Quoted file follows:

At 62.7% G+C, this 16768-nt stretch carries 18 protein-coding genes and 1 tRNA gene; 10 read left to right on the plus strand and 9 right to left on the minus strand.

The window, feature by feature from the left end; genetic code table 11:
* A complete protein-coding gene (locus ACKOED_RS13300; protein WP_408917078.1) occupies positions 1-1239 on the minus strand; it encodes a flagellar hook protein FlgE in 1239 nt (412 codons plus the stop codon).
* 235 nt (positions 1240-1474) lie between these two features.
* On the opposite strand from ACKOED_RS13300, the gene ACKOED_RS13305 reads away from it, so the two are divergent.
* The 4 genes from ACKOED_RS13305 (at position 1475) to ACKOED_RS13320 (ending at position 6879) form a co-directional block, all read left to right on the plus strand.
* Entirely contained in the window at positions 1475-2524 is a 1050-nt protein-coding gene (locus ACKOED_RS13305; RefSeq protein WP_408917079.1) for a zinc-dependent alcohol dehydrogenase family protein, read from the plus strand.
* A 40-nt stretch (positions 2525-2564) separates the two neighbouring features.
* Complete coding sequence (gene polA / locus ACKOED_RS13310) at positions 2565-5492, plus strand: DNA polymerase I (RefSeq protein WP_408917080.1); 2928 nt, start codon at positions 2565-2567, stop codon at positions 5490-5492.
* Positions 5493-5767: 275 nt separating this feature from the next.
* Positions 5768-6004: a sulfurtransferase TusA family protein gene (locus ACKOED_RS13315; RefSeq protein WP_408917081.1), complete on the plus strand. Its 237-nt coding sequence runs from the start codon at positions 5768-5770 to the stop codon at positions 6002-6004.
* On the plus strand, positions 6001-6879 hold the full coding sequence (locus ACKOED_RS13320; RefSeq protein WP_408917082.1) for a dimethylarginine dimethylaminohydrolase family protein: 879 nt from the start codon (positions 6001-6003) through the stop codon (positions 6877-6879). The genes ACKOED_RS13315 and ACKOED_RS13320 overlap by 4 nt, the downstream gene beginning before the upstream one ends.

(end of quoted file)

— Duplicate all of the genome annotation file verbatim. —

At 62.7% G+C, this 16768-nt stretch carries 18 protein-coding genes and 1 tRNA gene; 10 read left to right on the plus strand and 9 right to left on the minus strand.

The window, feature by feature from the left end; genetic code table 11:
* A complete protein-coding gene (locus ACKOED_RS13300; protein WP_408917078.1) occupies positions 1-1239 on the minus strand; it encodes a flagellar hook protein FlgE in 1239 nt (412 codons plus the stop codon).
* 235 nt (positions 1240-1474) lie between these two features.
* On the opposite strand from ACKOED_RS13300, the gene ACKOED_RS13305 reads away from it, so the two are divergent.
* The 4 genes from ACKOED_RS13305 (at position 1475) to ACKOED_RS13320 (ending at position 6879) form a co-directional block, all read left to right on the plus strand.
* Entirely contained in the window at positions 1475-2524 is a 1050-nt protein-coding gene (locus ACKOED_RS13305; RefSeq protein WP_408917079.1) for a zinc-dependent alcohol dehydrogenase family protein, read from the plus strand.
* A 40-nt stretch (positions 2525-2564) separates the two neighbouring features.
* Complete coding sequence (gene polA / locus ACKOED_RS13310) at positions 2565-5492, plus strand: DNA polymerase I (RefSeq protein WP_408917080.1); 2928 nt, start codon at positions 2565-2567, stop codon at positions 5490-5492.
* Positions 5493-5767: 275 nt separating this feature from the next.
* Positions 5768-6004: a sulfurtransferase TusA family protein gene (locus ACKOED_RS13315; RefSeq protein WP_408917081.1), complete on the plus strand. Its 237-nt coding sequence runs from the start codon at positions 5768-5770 to the stop codon at positions 6002-6004.
* On the plus strand, positions 6001-6879 hold the full coding sequence (locus ACKOED_RS13320; RefSeq protein WP_408917082.1) for a dimethylarginine dimethylaminohydrolase family protein: 879 nt from the start codon (positions 6001-6003) through the stop codon (positions 6877-6879). The genes ACKOED_RS13315 and ACKOED_RS13320 overlap by 4 nt, the downstream gene beginning before the upstream one ends.